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The Pirates of Poundstock

Cornish Legends and Myths





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12 May 2009

Cornish Legends


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In the tiny hamlet of Poundstock, near Bude, lying in a secluded dell just a mile from the rocky Atlantic shore stands the ancient church of St. Winwaloe. A church has stood upon this spot for 14 centuries, and the mediaeval Guild house which stands nearby is the only surviving one of its kind in Cornwall, but despite it's charm and peaceful air, Poundstock Church harbours dark secrets and, it's said, an unquiet ghost.


In the 14th century nearby Widemouth Bay was the realm of pirates who attacked trading vessels and committed vile deeds of plunder and abduction. Ill befitting the role of church curate, gang member William Penfound apparently fell out with his unsavoury colleagues and as he assisted at Mass in the Church on December 27th 1357 a band of armed men burst into the Church. Penfound was brutally murdered and his blood splashed upon vestments and altar furnishings. Since then, it's claimed, his restless ghost has walked abroad. Later another vicar of the church was condemned to life imprisonment for complicity in murder, another hanged in Tudor times for leading a revolt against The Book of Common Prayer, and yet a third gained a reputation as a local lothario. In 1535 William Woodwarde, Parson of Poundstock was seen assisting the escape of one of his many mistresses across a wall, holding up his breeches with one hand whilst her irate husband banged at the front door!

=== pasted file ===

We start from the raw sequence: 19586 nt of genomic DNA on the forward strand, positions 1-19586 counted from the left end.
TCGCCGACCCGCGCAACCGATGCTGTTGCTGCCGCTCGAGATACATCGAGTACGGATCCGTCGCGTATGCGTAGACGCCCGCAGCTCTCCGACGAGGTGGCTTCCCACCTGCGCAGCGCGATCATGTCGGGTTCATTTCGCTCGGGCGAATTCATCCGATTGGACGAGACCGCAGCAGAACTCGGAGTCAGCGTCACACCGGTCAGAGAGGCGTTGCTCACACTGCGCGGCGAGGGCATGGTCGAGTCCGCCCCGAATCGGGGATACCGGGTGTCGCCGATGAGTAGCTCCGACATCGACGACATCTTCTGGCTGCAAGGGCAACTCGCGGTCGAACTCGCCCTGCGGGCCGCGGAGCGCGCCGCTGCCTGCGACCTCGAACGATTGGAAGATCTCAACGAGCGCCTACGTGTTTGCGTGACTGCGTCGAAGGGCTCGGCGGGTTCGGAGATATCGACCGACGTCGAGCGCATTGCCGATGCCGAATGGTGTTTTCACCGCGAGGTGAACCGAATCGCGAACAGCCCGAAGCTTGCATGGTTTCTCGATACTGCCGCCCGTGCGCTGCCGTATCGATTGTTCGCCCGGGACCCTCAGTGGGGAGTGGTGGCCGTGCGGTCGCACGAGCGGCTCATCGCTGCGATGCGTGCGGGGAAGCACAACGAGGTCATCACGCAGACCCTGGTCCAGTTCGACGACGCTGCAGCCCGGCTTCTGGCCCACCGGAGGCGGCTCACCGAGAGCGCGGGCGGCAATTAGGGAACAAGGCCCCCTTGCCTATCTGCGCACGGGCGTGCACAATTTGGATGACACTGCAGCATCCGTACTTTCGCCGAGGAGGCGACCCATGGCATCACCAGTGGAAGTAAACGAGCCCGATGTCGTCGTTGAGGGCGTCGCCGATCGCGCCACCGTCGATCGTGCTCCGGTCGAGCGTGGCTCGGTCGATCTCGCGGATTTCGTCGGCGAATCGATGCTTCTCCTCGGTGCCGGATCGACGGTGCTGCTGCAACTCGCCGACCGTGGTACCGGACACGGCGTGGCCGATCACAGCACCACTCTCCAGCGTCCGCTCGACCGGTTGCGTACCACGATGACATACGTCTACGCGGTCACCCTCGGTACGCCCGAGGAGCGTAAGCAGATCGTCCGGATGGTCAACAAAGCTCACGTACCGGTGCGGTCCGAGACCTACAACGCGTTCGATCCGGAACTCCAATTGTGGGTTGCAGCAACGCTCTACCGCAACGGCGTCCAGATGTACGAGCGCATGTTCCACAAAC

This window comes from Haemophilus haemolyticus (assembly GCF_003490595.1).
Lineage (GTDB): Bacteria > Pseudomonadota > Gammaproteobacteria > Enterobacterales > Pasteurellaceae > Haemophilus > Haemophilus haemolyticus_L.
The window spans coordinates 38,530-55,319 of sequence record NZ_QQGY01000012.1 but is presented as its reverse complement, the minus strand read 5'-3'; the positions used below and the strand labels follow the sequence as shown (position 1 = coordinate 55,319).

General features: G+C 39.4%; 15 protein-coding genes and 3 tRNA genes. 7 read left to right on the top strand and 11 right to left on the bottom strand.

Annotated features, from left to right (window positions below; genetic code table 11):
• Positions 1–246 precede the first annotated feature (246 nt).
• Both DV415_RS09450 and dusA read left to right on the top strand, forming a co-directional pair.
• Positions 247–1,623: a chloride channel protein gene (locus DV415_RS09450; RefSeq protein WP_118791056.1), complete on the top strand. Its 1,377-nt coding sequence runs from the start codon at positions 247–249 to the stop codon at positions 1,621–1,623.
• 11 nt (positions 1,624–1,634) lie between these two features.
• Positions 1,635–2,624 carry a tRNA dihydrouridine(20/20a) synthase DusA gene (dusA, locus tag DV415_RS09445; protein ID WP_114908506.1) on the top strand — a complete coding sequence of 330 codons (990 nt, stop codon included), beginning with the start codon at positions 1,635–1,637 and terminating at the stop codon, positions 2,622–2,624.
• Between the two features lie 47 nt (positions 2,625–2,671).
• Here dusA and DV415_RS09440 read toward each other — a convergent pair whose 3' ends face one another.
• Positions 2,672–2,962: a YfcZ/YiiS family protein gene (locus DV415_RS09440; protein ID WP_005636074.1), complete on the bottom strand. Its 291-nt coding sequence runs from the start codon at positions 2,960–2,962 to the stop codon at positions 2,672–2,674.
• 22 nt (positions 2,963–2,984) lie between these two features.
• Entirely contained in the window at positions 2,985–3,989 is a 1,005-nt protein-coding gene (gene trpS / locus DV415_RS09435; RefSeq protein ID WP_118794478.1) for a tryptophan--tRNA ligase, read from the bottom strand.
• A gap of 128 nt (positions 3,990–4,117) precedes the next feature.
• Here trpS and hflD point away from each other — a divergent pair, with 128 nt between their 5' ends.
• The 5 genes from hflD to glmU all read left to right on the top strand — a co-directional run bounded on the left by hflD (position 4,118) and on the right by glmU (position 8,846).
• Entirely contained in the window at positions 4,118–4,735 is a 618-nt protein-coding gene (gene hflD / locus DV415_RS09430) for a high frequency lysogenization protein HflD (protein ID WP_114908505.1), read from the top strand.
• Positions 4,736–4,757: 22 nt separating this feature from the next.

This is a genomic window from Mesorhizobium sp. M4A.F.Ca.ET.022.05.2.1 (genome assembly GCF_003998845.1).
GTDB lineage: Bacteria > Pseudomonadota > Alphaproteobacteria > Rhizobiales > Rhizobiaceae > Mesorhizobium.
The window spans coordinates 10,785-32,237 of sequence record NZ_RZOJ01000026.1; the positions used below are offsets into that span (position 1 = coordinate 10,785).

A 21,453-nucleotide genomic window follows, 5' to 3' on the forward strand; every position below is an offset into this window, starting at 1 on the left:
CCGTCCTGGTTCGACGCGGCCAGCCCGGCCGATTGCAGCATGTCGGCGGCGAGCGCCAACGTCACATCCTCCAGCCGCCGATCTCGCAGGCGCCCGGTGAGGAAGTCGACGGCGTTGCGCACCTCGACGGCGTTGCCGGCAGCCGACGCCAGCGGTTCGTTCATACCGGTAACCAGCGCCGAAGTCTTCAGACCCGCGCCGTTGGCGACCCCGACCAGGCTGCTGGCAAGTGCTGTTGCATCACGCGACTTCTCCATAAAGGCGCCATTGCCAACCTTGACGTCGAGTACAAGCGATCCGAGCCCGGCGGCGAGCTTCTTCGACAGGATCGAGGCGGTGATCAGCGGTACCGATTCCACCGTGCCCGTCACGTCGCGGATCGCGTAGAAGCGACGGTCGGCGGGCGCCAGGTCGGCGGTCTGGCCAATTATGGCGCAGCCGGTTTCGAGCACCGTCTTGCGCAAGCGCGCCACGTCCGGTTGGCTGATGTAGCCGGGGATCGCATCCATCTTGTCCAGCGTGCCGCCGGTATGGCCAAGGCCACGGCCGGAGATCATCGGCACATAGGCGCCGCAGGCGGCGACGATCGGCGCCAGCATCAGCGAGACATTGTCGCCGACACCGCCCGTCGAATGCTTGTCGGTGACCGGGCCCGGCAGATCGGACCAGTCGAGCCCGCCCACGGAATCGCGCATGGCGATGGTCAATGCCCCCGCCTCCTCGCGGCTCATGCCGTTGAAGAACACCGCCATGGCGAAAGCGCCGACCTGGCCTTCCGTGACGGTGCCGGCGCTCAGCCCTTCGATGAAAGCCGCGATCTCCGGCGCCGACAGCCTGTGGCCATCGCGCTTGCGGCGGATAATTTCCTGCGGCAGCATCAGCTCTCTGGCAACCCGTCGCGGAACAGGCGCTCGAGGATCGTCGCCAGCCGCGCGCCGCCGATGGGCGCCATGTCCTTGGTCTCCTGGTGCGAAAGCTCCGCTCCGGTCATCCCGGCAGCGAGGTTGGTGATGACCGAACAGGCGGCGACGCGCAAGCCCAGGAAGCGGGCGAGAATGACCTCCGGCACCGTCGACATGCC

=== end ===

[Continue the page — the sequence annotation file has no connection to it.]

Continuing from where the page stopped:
St. Winwaloe Curch, Poundstock where many a Pirates is buried in the graveyard







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